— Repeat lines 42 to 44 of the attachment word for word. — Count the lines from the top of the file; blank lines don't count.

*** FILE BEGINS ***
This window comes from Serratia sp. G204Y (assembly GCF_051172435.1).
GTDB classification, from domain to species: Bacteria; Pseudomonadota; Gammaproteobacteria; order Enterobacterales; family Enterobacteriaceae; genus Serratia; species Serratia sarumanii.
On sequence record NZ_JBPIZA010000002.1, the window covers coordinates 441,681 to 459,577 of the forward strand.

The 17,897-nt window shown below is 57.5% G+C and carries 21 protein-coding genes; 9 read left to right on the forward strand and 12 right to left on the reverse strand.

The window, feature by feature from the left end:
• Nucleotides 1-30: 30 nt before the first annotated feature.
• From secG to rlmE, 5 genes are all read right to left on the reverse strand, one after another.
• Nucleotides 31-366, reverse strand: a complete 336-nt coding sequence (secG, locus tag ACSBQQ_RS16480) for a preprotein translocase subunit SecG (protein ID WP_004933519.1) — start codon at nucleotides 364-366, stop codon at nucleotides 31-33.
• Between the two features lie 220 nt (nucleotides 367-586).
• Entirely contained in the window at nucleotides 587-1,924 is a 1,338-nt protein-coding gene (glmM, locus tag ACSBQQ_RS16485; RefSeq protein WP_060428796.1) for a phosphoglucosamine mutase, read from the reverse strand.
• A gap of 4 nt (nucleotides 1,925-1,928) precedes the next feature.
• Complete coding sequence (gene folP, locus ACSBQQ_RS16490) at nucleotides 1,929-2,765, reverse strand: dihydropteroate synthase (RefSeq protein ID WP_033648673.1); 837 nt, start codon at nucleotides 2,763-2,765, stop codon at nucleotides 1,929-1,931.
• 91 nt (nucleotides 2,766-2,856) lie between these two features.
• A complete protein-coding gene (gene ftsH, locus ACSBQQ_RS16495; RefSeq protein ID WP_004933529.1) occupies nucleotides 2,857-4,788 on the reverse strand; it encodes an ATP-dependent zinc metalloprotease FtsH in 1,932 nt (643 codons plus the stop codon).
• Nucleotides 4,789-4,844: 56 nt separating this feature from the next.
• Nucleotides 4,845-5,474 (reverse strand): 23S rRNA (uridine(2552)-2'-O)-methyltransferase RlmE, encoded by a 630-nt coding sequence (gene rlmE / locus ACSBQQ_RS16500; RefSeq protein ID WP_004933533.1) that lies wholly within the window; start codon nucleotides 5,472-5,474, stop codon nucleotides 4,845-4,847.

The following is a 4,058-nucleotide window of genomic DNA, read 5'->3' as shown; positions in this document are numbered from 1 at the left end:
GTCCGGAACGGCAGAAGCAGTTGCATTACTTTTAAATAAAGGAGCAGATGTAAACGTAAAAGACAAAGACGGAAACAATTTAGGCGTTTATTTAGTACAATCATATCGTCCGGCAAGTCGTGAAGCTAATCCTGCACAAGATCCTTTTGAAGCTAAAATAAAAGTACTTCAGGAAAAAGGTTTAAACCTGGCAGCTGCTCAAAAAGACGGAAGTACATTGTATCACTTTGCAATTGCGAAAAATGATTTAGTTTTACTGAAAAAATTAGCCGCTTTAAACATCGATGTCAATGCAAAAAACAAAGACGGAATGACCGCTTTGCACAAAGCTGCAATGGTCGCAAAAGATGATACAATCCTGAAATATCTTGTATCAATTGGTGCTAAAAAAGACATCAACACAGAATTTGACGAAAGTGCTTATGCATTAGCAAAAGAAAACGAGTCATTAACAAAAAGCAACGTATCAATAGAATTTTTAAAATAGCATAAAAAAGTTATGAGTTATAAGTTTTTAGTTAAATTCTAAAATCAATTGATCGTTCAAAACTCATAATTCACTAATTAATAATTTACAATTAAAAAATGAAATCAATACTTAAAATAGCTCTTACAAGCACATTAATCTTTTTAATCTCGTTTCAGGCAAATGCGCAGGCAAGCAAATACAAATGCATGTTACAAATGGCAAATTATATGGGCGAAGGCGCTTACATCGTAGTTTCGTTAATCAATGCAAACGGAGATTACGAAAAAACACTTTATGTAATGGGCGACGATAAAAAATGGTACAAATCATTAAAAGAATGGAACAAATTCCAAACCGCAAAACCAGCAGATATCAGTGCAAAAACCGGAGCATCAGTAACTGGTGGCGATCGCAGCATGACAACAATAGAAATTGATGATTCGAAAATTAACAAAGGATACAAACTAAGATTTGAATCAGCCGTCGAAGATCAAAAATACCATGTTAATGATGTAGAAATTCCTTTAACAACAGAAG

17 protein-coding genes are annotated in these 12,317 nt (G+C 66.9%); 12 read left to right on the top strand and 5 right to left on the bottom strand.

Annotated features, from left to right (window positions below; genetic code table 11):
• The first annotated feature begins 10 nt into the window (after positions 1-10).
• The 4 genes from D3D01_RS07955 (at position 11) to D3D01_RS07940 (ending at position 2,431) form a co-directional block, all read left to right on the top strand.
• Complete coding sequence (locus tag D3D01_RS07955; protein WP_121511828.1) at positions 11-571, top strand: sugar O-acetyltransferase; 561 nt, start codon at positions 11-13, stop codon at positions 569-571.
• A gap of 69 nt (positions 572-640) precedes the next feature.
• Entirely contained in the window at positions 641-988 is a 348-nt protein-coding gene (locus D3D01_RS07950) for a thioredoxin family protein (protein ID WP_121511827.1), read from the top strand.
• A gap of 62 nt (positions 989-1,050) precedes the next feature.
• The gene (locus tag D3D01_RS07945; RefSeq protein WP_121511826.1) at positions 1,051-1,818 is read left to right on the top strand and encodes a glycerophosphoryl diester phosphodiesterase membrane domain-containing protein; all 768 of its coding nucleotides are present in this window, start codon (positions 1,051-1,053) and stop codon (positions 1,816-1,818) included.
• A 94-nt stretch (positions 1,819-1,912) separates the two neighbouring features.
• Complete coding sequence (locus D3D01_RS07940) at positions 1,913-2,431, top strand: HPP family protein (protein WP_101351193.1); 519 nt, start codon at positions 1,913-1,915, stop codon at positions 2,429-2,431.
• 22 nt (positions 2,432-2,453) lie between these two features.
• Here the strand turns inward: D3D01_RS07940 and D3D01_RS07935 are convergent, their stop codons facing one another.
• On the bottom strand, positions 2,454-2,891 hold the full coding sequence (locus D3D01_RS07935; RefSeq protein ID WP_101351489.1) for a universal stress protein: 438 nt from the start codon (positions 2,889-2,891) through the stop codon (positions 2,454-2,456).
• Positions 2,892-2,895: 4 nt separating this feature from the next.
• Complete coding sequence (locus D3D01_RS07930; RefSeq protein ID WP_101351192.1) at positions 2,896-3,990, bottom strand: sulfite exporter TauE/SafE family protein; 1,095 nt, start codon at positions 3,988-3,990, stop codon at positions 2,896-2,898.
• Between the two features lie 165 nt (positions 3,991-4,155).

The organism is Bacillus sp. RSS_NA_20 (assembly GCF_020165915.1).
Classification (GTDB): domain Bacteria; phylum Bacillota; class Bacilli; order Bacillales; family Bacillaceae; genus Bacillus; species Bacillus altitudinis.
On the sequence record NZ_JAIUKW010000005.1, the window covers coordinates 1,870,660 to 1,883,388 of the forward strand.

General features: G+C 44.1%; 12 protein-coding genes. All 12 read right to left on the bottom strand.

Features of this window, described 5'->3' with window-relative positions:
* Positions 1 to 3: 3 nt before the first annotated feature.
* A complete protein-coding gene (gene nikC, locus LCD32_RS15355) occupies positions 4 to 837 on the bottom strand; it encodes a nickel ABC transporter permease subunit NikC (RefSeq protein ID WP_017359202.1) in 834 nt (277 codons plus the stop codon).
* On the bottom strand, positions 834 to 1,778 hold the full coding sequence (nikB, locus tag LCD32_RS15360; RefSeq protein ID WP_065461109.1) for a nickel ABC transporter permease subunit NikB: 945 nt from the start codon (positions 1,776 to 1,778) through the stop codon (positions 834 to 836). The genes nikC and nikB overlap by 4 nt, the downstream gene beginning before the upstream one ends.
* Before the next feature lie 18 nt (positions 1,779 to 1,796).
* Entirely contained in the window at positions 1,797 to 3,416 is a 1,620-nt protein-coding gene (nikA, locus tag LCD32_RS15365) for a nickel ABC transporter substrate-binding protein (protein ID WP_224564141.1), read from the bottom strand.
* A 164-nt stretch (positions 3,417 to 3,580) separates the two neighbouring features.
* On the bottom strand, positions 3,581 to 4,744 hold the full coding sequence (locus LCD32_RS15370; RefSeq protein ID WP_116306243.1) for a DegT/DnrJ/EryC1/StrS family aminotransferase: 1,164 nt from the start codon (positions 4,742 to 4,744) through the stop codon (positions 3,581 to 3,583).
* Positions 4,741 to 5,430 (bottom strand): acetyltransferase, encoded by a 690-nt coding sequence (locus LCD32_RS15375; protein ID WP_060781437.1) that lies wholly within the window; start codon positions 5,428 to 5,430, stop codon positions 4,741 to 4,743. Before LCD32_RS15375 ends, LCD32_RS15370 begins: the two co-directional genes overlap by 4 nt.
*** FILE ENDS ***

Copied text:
* A complete protein-coding gene (gene nikC, locus LCD32_RS15355) occupies positions 4 to 837 on the bottom strand; it encodes a nickel ABC transporter permease subunit NikC (RefSeq protein ID WP_017359202.1) in 834 nt (277 codons plus the stop codon).
* On the bottom strand, positions 834 to 1,778 hold the full coding sequence (nikB, locus tag LCD32_RS15360; RefSeq protein ID WP_065461109.1) for a nickel ABC transporter permease subunit NikB: 945 nt from the start codon (positions 1,776 to 1,778) through the stop codon (positions 834 to 836). The genes nikC and nikB overlap by 4 nt, the downstream gene beginning before the upstream one ends.
* Before the next feature lie 18 nt (positions 1,779 to 1,796).